Blocking in Drosophila?

As described in the background section on the features of classical conditioning, blocking is one of the critical phenomena for a theory of learning based on predictability. To my knowledge, blocking experiments in insects have only been conducted in bees so far. Blocking in insects in an operant paradigm has not been described, yet. These are the results of a blocking experiment using Drosophila in the flight simulator with patterns and colors as conditioned stimuli (CS) and heat as the reinforcer or unconditioned stimulus (US).

To control for the required independent processing of two CSs when they are presented in a compound, the coloration of the arena (CS2) was changed whenever the fly brought one of the two pattern orientations (CS1) into its frontal visual field (a, compound training, CS1+CS2+US). In the subsequent test phase, either no change was made in the setup (b, control), or the patterns were replaced by four identical vertical bars (c, colors, CS2 alone), or the color filter was removed (d, patterns, CS1 alone), or the pattern orientation associated with one color during training was reversed (e, nonsense CS). If similar positive scores in both CS alone tests and no learning in the nonsense CS test are obtained, it is concluded that no overshadowing occurred between the two CSs and both are learned equally well when presented in a compound.

Training Test
CS1+CS2+US CS1 alone
CS1+CS2+US CS2 alone
CS1+CS2+US nonsense CS

After compound training of colors and patterns, either the training compound (b), or colors alone (c) or patterns alone (d) were tested. In both cases, significant learning scores were obtained, which could not be distinguished from each other statistically. To control for a direct overshadowing effect of one CS over the other, the relation between colors and patterns was reversed (i.e. if one pattern - e.g. the upright T - was paired with one of the colors - e.g. green - during training, the relation is reversed - e.g. upright T and blue) in the final test phase (e). No CS seemed to acquire a stronger associative strength when the other was present. Orange bars - training; yellow bars - test.

This result suggests that the total amount of overshadowing (i.e. an effect of different salience of the two stimuli) is very small and statistically not reliable. Had there been a substantial amount of overshadowing, one would have expected a deviation from zero towards the more salient stimulus.

Following a standard blocking procedure, the first CS was pre-trained to the maximum extent, then a compound training of equal duration followed. To assure the predictive value of the pre-trained CS, an intermitting test for the compound CS was introduced before the compound training. Additional controls were balanced for CS and US presentations.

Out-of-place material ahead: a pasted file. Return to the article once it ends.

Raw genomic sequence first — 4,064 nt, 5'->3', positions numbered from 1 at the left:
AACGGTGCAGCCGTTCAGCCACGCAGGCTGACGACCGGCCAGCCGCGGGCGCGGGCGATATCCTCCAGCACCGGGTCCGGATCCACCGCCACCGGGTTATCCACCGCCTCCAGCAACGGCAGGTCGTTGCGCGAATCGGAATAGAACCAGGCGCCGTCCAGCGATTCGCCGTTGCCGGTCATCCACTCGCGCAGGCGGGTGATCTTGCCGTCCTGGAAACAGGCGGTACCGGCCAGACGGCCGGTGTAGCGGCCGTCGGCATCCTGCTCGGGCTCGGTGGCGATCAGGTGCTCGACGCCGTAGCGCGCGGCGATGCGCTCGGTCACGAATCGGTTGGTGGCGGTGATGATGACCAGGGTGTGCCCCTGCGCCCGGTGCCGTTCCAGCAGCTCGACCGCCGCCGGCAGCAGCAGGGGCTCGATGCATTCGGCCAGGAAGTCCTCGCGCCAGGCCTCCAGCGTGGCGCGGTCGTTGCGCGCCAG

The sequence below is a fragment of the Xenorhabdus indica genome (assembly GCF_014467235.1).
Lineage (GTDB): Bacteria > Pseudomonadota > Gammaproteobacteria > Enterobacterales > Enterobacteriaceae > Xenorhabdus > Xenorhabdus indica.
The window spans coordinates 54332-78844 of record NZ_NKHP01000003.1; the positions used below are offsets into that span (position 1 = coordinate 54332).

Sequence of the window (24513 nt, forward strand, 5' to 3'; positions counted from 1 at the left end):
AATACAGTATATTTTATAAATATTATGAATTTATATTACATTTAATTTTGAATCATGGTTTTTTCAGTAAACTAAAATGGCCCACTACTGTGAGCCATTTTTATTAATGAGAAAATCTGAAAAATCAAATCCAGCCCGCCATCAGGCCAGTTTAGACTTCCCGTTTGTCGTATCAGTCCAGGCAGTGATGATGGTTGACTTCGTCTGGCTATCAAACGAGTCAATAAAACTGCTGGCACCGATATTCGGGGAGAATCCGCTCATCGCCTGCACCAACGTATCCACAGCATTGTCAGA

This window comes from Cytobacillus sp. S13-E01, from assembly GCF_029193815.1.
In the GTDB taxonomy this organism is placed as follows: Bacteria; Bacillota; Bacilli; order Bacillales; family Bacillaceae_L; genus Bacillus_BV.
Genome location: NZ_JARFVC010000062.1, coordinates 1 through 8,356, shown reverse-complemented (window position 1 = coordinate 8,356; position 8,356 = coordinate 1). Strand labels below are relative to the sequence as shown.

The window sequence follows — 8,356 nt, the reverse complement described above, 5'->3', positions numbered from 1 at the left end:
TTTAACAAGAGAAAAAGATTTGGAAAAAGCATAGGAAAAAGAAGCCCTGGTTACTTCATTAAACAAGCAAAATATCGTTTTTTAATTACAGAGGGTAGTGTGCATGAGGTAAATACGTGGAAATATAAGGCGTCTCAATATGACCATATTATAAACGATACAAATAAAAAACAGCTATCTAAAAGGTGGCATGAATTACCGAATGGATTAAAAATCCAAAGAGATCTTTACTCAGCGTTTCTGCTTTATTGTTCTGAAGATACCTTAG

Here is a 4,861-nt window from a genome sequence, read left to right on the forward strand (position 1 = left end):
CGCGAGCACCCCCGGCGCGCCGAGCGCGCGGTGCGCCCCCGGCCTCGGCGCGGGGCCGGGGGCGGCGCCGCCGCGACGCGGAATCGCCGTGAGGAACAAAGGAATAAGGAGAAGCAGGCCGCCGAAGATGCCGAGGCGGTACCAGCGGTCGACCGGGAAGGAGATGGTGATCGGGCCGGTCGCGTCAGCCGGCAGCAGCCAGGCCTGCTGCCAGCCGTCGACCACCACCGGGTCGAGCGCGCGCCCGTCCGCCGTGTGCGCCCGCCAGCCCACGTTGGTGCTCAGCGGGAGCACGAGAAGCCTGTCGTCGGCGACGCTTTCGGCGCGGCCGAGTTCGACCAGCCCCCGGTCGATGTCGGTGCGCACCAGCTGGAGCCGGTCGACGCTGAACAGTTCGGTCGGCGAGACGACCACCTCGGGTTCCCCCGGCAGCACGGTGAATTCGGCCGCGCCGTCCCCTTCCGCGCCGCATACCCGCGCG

Pre-Training Test1 Test2 Training Test
CS2+US CS2=100% CS1+CS2 CS1+CS2+US CS1 alone
CS1+US CS1=100% CS1+CS2 CS1+CS2+US CS2 alone

In contrast to current learning theory, operant pre-training of one CS did not diminish the associative strength a second CS acquired when trained in compound with the first (A). The controls (B, C) are balanced for CS and US presentations and differ from the test group in the low predictive value the compound CS obtained (first test bar in the area shaded gray). No significant difference was found between test and control groups. Specifically, in no instance were the learning scores in the blocking groups lower than in either control groups or the respective CS processing groups.
Test groups were pooled, since no apparent difference in the performance indices was observed. Orange bars - training; yellow bars - test.

In our blocking experiment, there is a very obvious carry-over from the pretraining to the compound pretest as well as extremely high avoidance, indicating that the US is already very well predicted, when the patterns are introduced. Nevertheless, there is a significant learning score when only the second CS is finally tested after the compound training. This is at odds with all modern learning rules and still demands clarification. Do insects learn according to other rules than vertebrates? Is it an experimental artifact? Is operant so different from classical conditioning that error-correcting learning rules do not apply?

In the meantime we have repeated this blocking experiment with just 4 minutes of compound training and control groups that lacked the US experience, but changing these variables (known to affect blocking results in vertebrates) had no efect either: there was no difference between blocking and control groups (data not shown)

It will be extremely interesting to find out whether we will obtain the same results when we train the animals classically in the same setup. Another critical issue is the sensory preconditioning phenomenon. Will that also yield results contradicting mainstream learning theories?

A more detailed discussion of these results s available in our paper "Conditioning with compound stimuli in Drosophila at the flight simulator" (PDF).

All content on is copyright © Björn Brembs, 2001.